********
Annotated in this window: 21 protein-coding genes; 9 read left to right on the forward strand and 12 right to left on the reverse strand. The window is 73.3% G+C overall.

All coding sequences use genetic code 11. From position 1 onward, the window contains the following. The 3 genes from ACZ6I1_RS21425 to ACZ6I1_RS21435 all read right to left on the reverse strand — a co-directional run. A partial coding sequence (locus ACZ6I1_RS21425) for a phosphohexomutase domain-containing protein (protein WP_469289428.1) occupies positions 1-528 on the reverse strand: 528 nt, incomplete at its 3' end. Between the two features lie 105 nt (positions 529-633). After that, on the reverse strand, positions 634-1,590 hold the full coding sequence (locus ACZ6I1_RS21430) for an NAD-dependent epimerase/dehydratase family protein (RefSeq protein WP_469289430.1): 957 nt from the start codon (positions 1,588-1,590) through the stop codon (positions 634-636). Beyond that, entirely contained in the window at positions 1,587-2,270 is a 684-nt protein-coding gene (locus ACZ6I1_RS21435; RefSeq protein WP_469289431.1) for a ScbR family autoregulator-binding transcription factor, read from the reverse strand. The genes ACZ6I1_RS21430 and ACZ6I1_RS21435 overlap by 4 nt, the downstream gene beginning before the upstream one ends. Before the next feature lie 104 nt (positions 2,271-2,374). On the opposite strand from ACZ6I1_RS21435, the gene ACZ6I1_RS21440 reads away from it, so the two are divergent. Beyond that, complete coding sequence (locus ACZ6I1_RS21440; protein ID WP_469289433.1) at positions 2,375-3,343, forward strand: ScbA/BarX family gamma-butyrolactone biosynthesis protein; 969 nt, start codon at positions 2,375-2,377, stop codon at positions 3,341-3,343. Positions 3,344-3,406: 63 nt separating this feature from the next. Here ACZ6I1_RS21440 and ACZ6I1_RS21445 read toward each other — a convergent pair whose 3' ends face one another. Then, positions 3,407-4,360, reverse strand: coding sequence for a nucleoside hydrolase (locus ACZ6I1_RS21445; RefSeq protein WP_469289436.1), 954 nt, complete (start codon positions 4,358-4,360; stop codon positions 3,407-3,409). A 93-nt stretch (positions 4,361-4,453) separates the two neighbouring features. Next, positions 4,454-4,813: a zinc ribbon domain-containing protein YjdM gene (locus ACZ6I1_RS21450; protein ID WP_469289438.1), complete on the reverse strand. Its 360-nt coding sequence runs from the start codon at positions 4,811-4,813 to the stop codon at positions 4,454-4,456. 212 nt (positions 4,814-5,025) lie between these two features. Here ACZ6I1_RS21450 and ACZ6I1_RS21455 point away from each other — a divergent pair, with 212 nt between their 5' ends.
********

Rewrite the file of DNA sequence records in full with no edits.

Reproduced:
Annotated in this window: 21 protein-coding genes; 9 read left to right on the forward strand and 12 right to left on the reverse strand. The window is 73.3% G+C overall.

All coding sequences use genetic code 11. From position 1 onward, the window contains the following. The 3 genes from ACZ6I1_RS21425 to ACZ6I1_RS21435 all read right to left on the reverse strand — a co-directional run. A partial coding sequence (locus ACZ6I1_RS21425) for a phosphohexomutase domain-containing protein (protein WP_469289428.1) occupies positions 1-528 on the reverse strand: 528 nt, incomplete at its 3' end. Between the two features lie 105 nt (positions 529-633). After that, on the reverse strand, positions 634-1,590 hold the full coding sequence (locus ACZ6I1_RS21430) for an NAD-dependent epimerase/dehydratase family protein (RefSeq protein WP_469289430.1): 957 nt from the start codon (positions 1,588-1,590) through the stop codon (positions 634-636). Beyond that, entirely contained in the window at positions 1,587-2,270 is a 684-nt protein-coding gene (locus ACZ6I1_RS21435; RefSeq protein WP_469289431.1) for a ScbR family autoregulator-binding transcription factor, read from the reverse strand. The genes ACZ6I1_RS21430 and ACZ6I1_RS21435 overlap by 4 nt, the downstream gene beginning before the upstream one ends. Before the next feature lie 104 nt (positions 2,271-2,374). On the opposite strand from ACZ6I1_RS21435, the gene ACZ6I1_RS21440 reads away from it, so the two are divergent. Beyond that, complete coding sequence (locus ACZ6I1_RS21440; protein ID WP_469289433.1) at positions 2,375-3,343, forward strand: ScbA/BarX family gamma-butyrolactone biosynthesis protein; 969 nt, start codon at positions 2,375-2,377, stop codon at positions 3,341-3,343. Positions 3,344-3,406: 63 nt separating this feature from the next. Here ACZ6I1_RS21440 and ACZ6I1_RS21445 read toward each other — a convergent pair whose 3' ends face one another. Then, positions 3,407-4,360, reverse strand: coding sequence for a nucleoside hydrolase (locus ACZ6I1_RS21445; RefSeq protein WP_469289436.1), 954 nt, complete (start codon positions 4,358-4,360; stop codon positions 3,407-3,409). A 93-nt stretch (positions 4,361-4,453) separates the two neighbouring features. Next, positions 4,454-4,813: a zinc ribbon domain-containing protein YjdM gene (locus ACZ6I1_RS21450; protein ID WP_469289438.1), complete on the reverse strand. Its 360-nt coding sequence runs from the start codon at positions 4,811-4,813 to the stop codon at positions 4,454-4,456. 212 nt (positions 4,814-5,025) lie between these two features. Here ACZ6I1_RS21450 and ACZ6I1_RS21455 point away from each other — a divergent pair, with 212 nt between their 5' ends.